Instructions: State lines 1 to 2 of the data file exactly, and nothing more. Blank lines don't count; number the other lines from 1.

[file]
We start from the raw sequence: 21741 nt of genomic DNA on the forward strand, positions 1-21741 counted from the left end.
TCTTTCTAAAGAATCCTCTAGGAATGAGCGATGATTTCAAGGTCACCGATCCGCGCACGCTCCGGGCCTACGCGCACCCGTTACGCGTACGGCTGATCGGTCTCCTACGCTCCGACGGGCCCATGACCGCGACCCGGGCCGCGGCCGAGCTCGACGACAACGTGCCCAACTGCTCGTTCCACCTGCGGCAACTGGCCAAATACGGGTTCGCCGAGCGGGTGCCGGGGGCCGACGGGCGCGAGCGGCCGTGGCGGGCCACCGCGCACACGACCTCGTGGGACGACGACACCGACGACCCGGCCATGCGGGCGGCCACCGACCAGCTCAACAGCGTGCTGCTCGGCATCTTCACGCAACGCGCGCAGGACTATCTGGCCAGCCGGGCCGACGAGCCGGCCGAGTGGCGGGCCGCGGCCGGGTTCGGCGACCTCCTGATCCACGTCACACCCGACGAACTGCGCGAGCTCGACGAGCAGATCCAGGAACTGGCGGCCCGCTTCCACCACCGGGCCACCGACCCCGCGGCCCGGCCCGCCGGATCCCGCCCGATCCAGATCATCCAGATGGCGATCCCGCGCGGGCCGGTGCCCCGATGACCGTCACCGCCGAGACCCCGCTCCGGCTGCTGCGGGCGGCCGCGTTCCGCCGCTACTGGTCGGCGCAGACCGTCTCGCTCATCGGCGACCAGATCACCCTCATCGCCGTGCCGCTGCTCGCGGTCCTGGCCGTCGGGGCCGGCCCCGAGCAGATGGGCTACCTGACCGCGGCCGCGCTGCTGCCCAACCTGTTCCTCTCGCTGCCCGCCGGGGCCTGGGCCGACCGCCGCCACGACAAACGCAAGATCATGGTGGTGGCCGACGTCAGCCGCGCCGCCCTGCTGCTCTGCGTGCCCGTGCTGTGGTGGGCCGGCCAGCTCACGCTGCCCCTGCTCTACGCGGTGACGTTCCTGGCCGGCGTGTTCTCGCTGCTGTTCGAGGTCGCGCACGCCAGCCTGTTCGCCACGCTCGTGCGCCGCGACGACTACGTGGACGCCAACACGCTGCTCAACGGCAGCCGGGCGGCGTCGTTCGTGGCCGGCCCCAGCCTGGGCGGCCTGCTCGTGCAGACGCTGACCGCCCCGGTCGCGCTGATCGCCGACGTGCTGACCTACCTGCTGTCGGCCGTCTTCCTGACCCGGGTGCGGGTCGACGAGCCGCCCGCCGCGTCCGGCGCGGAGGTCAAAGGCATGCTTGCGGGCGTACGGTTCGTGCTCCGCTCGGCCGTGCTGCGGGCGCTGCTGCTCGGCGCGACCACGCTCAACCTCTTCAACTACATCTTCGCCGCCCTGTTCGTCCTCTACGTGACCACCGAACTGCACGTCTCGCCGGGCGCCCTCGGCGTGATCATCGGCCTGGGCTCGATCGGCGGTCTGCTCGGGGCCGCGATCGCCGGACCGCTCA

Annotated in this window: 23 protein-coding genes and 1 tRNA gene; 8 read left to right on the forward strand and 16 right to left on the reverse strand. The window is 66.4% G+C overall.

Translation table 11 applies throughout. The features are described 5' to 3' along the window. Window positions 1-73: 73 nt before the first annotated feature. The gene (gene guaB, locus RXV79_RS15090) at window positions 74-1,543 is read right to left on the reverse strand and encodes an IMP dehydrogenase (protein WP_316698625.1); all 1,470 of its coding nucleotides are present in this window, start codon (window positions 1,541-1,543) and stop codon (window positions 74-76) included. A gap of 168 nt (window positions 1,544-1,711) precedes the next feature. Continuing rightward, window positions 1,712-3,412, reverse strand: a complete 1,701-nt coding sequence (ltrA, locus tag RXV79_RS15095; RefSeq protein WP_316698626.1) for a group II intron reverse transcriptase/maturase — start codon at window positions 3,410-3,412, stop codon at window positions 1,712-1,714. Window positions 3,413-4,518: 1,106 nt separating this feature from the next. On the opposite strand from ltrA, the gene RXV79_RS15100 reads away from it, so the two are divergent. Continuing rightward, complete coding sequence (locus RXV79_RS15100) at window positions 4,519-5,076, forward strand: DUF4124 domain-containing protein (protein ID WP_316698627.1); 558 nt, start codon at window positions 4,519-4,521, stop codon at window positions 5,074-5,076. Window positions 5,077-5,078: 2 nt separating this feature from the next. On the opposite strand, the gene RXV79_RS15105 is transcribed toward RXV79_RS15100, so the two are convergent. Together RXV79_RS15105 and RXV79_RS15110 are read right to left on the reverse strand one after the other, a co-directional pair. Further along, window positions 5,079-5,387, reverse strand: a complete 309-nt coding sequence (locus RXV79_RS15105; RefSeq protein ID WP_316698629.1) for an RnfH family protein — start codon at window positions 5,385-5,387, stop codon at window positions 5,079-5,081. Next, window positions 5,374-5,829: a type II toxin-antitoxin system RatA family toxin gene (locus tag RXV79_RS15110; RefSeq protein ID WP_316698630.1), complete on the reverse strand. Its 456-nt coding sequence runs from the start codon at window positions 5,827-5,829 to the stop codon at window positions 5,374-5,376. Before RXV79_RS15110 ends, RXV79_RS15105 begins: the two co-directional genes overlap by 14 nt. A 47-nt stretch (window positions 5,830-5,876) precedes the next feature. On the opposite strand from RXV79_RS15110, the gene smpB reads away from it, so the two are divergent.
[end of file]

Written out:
We start from the raw sequence: 21741 nt of genomic DNA on the forward strand, positions 1-21741 counted from the left end.
TCTTTCTAAAGAATCCTCTAGGAATGAGCGATGATTTCAAGGTCACCGATCCGCGCACGCTCCGGGCCTACGCGCACCCGTTACGCGTACGGCTGATCGGTCTCCTACGCTCCGACGGGCCCATGACCGCGACCCGGGCCGCGGCCGAGCTCGACGACAACGTGCCCAACTGCTCGTTCCACCTGCGGCAACTGGCCAAATACGGGTTCGCCGAGCGGGTGCCGGGGGCCGACGGGCGCGAGCGGCCGTGGCGGGCCACCGCGCACACGACCTCGTGGGACGACGACACCGACGACCCGGCCATGCGGGCGGCCACCGACCAGCTCAACAGCGTGCTGCTCGGCATCTTCACGCAACGCGCGCAGGACTATCTGGCCAGCCGGGCCGACGAGCCGGCCGAGTGGCGGGCCGCGGCCGGGTTCGGCGACCTCCTGATCCACGTCACACCCGACGAACTGCGCGAGCTCGACGAGCAGATCCAGGAACTGGCGGCCCGCTTCCACCACCGGGCCACCGACCCCGCGGCCCGGCCCGCCGGATCCCGCCCGATCCAGATCATCCAGATGGCGATCCCGCGCGGGCCGGTGCCCCGATGACCGTCACCGCCGAGACCCCGCTCCGGCTGCTGCGGGCGGCCGCGTTCCGCCGCTACTGGTCGGCGCAGACCGTCTCGCTCATCGGCGACCAGATCACCCTCATCGCCGTGCCGCTGCTCGCGGTCCTGGCCGTCGGGGCCGGCCCCGAGCAGATGGGCTACCTGACCGCGGCCGCGCTGCTGCCCAACCTGTTCCTCTCGCTGCCCGCCGGGGCCTGGGCCGACCGCCGCCACGACAAACGCAAGATCATGGTGGTGGCCGACGTCAGCCGCGCCGCCCTGCTGCTCTGCGTGCCCGTGCTGTGGTGGGCCGGCCAGCTCACGCTGCCCCTGCTCTACGCGGTGACGTTCCTGGCCGGCGTGTTCTCGCTGCTGTTCGAGGTCGCGCACGCCAGCCTGTTCGCCACGCTCGTGCGCCGCGACGACTACGTGGACGCCAACACGCTGCTCAACGGCAGCCGGGCGGCGTCGTTCGTGGCCGGCCCCAGCCTGGGCGGCCTGCTCGTGCAGACGCTGACCGCCCCGGTCGCGCTGATCGCCGACGTGCTGACCTACCTGCTGTCGGCCGTCTTCCTGACCCGGGTGCGGGTCGACGAGCCGCCCGCCGCGTCCGGCGCGGAGGTCAAAGGCATGCTTGCGGGCGTACGGTTCGTGCTCCGCTCGGCCGTGCTGCGGGCGCTGCTGCTCGGCGCGACCACGCTCAACCTCTTCAACTACATCTTCGCCGCCCTGTTCGTCCTCTACGTGACCACCGAACTGCACGTCTCGCCGGGCGCCCTCGGCGTGATCATCGGCCTGGGCTCGATCGGCGGTCTGCTCGGGGCCGCGATCGCCGGACCGCTCA